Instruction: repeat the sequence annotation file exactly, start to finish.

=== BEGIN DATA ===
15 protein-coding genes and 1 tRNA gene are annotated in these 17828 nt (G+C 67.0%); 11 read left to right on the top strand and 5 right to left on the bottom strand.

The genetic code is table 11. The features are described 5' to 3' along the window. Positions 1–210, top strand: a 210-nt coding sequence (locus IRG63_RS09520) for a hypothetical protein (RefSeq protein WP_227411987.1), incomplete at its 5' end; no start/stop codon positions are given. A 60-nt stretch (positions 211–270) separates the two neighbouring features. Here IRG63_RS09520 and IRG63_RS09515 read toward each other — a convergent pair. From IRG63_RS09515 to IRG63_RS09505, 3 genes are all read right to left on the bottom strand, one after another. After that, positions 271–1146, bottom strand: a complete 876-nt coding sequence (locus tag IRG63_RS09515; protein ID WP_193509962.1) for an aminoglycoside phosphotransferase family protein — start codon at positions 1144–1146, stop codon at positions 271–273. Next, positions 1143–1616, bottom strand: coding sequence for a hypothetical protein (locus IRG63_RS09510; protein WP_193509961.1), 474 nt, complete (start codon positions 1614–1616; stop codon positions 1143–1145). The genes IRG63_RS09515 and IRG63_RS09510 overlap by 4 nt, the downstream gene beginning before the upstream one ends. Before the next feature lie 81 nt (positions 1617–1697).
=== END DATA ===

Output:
15 protein-coding genes and 1 tRNA gene are annotated in these 17828 nt (G+C 67.0%); 11 read left to right on the top strand and 5 right to left on the bottom strand.

The genetic code is table 11. The features are described 5' to 3' along the window. Positions 1–210, top strand: a 210-nt coding sequence (locus IRG63_RS09520) for a hypothetical protein (RefSeq protein WP_227411987.1), incomplete at its 5' end; no start/stop codon positions are given. A 60-nt stretch (positions 211–270) separates the two neighbouring features. Here IRG63_RS09520 and IRG63_RS09515 read toward each other — a convergent pair. From IRG63_RS09515 to IRG63_RS09505, 3 genes are all read right to left on the bottom strand, one after another. After that, positions 271–1146, bottom strand: a complete 876-nt coding sequence (locus tag IRG63_RS09515; protein ID WP_193509962.1) for an aminoglycoside phosphotransferase family protein — start codon at positions 1144–1146, stop codon at positions 271–273. Next, positions 1143–1616, bottom strand: coding sequence for a hypothetical protein (locus IRG63_RS09510; protein WP_193509961.1), 474 nt, complete (start codon positions 1614–1616; stop codon positions 1143–1145). The genes IRG63_RS09515 and IRG63_RS09510 overlap by 4 nt, the downstream gene beginning before the upstream one ends. Before the next feature lie 81 nt (positions 1617–1697).